A hacking contest that has grabbed headlines two years running will take aim next month at browsers and smartphones, according to 3Com Inc.’s TippingPoint, the security company that sponsors the “PWN2OWN” challenge.
“We’re still in the planning stages for how the competition will be structured,” said Terri Forslof, the manager of security response at TippingPoint, regarding discussions she’s had with organizers of CanSecWest, the security conference where the challenge will take place. CanSecWest is slated to begin March 16 in Vancouver, British Columbia.
While the details have yet to be sorted out — including the dollar amounts for prizes and the contest rules — Forslof confirmed that PWN2OWN will actually consist of two separate hacker challenges this year.
The first will be a contest to break into one of several browsers, including Microsoft Corp.’s Internet Explorer 8, which recently reached “release candidate” status; Mozilla Corp.’s Firefox; and Apple Inc.’s Safari.
That contest will play out on a Sony notebook equipped with Windows 7, the still-under-construction successor to Windows Vista.
The second challenge will pit hackers against a variety of smartphone operating systems, including Google Inc.’s Android, Microsoft’s Windows Mobile and Apple’s iPhone operating system, which is a scaled-down version of Mac OS X.
Cash prizes will be awarded, Forslof said today, but the number of prizes and their amounts have yet to be decided. As was the case in the past two years, TippingPoint will be the sole sponsor of the PWN2OWN contest.
Last March at CanSecWest, noted Apple vulnerability researcher Charlie Miller broke into a MacBook Air laptop in under two minutes to win $10,000.
Miller claimed Apple Inc.’s operating system was the “easiest” one to hack. “We wanted to spend as little time as possible coming up with an exploit, so we picked Mac OS X.”
Miller had breached a MacBook Air, one of three laptops up for grabs in the “PWN to OWN” hacker challenge at CanSecWest, a security conference that wraps up today in Vancouver, British Columbia.
For his efforts, he got the computer and a $10,000 cash prize.
The MacBook Air was running the current version of Mac OS X, 10.5.2, with all the latest security patches applied. The other two computers, a Sony Vaio VGN-TZ37CN running Ubuntu 7.10 and a Fujitsu U810 notebook running Windows Vista Ultimate SP1, were also up to date and fully patched.
Miller said it took him and his colleagues “a couple of days to find something, then the rest of the week to work up an exploit and test it.”
Miller didn’t share details of the vulnerability as he was bound by a nondisclosure agreement with 3Com Corp.’s TippingPoint, the security company that ponied up PWN To OWN’s cash prizes. He did confirm, however, that he had exploited a bug in Safari 3.1.
On the first day of last year’s PWN to OWN challenge the rules required researchers to break into one of the laptops using a remote code-execution exploit of a zero-day.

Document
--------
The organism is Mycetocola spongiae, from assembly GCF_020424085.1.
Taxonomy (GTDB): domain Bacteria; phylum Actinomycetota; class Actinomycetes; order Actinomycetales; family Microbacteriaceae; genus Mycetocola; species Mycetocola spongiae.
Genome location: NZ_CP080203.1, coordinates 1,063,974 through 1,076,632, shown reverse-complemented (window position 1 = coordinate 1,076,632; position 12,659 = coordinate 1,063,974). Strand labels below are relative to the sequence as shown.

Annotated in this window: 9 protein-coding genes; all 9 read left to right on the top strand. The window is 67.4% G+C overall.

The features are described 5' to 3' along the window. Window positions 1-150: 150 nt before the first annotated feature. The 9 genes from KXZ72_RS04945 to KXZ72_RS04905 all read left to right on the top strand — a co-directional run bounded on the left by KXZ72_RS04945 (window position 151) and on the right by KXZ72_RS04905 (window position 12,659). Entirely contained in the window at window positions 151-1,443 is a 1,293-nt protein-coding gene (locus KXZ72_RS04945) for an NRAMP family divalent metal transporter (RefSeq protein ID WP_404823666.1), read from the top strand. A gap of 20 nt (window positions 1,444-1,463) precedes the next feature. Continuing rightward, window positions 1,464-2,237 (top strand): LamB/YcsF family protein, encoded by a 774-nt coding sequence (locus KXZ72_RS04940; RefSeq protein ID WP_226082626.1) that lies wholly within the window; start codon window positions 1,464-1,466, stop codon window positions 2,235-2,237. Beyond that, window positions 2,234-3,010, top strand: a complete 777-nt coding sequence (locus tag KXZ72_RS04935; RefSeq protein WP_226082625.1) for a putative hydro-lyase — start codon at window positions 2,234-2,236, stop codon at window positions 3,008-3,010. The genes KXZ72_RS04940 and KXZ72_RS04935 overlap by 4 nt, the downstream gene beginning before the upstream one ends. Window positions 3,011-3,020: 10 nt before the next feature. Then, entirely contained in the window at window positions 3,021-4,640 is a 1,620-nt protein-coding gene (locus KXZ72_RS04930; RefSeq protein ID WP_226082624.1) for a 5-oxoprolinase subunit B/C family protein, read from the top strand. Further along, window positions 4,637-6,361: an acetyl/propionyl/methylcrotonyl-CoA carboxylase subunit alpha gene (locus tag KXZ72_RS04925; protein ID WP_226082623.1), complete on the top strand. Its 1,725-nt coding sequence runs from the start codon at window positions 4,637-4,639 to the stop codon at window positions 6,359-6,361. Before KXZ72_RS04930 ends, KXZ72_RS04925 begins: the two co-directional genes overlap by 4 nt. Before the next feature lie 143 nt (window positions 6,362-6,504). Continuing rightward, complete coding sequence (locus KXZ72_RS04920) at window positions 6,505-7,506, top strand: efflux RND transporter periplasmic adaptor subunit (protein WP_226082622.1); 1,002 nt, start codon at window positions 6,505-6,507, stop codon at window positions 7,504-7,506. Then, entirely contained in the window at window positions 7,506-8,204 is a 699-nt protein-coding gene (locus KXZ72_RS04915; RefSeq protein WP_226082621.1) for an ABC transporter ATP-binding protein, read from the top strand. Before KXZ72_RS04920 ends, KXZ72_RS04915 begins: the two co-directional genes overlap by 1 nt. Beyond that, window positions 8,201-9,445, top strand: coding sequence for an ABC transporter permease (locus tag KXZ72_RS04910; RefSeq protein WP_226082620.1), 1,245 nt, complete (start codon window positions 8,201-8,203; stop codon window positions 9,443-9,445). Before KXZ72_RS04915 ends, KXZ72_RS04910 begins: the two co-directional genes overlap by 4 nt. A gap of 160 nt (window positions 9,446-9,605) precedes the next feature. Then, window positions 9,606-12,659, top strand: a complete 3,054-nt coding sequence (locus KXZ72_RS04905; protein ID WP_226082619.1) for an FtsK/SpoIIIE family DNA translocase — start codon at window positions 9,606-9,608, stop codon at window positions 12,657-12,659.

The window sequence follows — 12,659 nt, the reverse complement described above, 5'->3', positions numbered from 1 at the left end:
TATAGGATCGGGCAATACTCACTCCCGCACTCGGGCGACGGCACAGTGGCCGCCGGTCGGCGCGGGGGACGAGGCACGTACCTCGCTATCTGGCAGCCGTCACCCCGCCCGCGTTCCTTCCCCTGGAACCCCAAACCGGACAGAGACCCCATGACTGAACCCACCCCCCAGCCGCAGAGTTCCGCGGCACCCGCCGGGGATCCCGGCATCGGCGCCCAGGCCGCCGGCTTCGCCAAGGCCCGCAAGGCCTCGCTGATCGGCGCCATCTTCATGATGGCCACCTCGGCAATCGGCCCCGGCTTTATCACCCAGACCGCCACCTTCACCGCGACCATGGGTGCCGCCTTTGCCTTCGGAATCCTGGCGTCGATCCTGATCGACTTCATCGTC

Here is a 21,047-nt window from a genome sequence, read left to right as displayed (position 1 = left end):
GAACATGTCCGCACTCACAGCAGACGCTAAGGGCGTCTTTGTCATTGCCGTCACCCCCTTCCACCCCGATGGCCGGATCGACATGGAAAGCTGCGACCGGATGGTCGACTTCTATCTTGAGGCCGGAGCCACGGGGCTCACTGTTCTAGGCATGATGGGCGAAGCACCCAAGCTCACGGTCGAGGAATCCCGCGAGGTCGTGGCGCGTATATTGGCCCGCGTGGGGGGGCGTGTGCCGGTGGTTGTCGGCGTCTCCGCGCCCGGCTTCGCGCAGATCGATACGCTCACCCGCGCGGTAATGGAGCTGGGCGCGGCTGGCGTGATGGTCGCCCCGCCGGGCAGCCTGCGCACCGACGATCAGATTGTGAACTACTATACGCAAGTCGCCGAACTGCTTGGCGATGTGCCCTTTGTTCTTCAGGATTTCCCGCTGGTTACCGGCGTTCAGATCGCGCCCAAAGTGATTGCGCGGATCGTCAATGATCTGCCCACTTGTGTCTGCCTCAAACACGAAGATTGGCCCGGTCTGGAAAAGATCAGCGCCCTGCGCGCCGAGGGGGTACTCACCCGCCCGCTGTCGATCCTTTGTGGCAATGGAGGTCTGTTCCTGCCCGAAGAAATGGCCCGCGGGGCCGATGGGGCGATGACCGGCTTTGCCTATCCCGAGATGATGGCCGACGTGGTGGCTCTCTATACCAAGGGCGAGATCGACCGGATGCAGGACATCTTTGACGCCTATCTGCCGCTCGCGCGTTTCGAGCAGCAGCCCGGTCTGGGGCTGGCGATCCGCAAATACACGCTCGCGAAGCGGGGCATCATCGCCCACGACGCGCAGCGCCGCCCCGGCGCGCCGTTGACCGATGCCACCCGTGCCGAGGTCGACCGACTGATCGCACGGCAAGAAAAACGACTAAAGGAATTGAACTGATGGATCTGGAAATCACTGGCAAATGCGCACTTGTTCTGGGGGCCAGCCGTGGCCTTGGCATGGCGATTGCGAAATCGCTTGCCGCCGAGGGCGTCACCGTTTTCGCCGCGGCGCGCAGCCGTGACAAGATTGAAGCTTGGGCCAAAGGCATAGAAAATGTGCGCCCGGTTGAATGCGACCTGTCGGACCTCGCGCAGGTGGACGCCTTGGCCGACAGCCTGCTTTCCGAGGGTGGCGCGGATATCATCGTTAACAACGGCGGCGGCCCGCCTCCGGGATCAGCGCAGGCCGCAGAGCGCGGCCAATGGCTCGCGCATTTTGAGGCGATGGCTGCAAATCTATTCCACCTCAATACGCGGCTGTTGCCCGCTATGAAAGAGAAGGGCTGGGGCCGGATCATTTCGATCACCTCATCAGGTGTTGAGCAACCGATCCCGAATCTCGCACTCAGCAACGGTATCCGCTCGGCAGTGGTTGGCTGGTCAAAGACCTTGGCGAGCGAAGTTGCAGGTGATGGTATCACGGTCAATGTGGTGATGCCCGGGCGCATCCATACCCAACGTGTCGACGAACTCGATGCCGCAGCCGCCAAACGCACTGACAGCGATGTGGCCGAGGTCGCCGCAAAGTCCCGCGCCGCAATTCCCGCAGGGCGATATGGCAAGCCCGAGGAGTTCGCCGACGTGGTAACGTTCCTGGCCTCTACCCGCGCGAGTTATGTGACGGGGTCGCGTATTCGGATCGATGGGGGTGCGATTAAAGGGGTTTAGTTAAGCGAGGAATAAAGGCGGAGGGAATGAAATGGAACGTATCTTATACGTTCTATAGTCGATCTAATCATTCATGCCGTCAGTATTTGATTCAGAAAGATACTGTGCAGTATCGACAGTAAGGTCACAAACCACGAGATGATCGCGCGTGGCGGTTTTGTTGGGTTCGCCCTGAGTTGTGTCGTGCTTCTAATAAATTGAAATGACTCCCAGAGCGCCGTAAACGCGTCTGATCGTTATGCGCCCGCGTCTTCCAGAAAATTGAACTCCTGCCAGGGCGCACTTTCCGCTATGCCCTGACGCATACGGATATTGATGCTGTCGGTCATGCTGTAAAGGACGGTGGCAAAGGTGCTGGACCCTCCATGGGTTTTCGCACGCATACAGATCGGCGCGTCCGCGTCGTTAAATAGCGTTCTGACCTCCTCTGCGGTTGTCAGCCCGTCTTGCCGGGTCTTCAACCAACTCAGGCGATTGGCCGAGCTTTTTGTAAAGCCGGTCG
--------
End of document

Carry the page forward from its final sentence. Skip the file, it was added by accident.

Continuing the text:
At stake: the laptop and $20,000. Only one researcher stepped up that day, however, and was unsuccessful.
Subsequently, the computers’ exposure to attack was expanded by allowing hackers to go after any client-side applications installed by default, including Web browsers.
Contestants were also allowed to replicate the common tactic of duping a user into following a link in an e-mail or visiting a malicious Web site. In Miller’s case, he had set up a malicious Web site; the URL to that site was typed into Safari’s address bar.
At the same contest, security consultant Shane Macaulay claimed a $5,000 prize for breaching a Fujitsu notebook running Windows Vista Service Pack 1.
This year, Miller is unhappy that that PWN2OWN will not have a Mac OS X component.
“I’m really disappointed that there looks to be no Mac OS X target, as I’m really up to speed on that OS,” said Miller, who will be at CanSecWest as a speaker. Although he was confident that he could hack Apple’s operating system again, he also said he was up to snuff on browsers and smartphones. “I could theoretically do either contest or both,” he said in an e-mail today.
Like others, he’s waiting for more information — including the prize amounts — before deciding whether to participate.
As in previous PWN2OWN contests, winners will assign the rights to their exploits, and the vulnerabilities they triggered, to TippingPoint, which is known for its Zero Day Initiative bug-bounty program, which pays researchers for finding flaws.
“We’ll use the same process,” said Forslof, “where the winner will sign the standard ZDI agreement, and information will be turned over to the vendor.”
TippingPoint does not publicly release details of the vulnerabilities it buys, but instead reports them to the appropriate vendor and uses the information in its own security technology to preemptively block attacks.
Forslof said she and organizers of the conference are also in talks with several vendors about the companies having representatives on site during the contests. Last year, researchers from Microsoft, Apple and McAfee Inc. were at CanSecWest for consultation.
Dragos Ruiu, one of the CanSecWest organizers, “is trying to come up with a different spin on the contest,” said Forslof, “but we’re still sorting it all out.”
Ruiu was not immediately available for comment.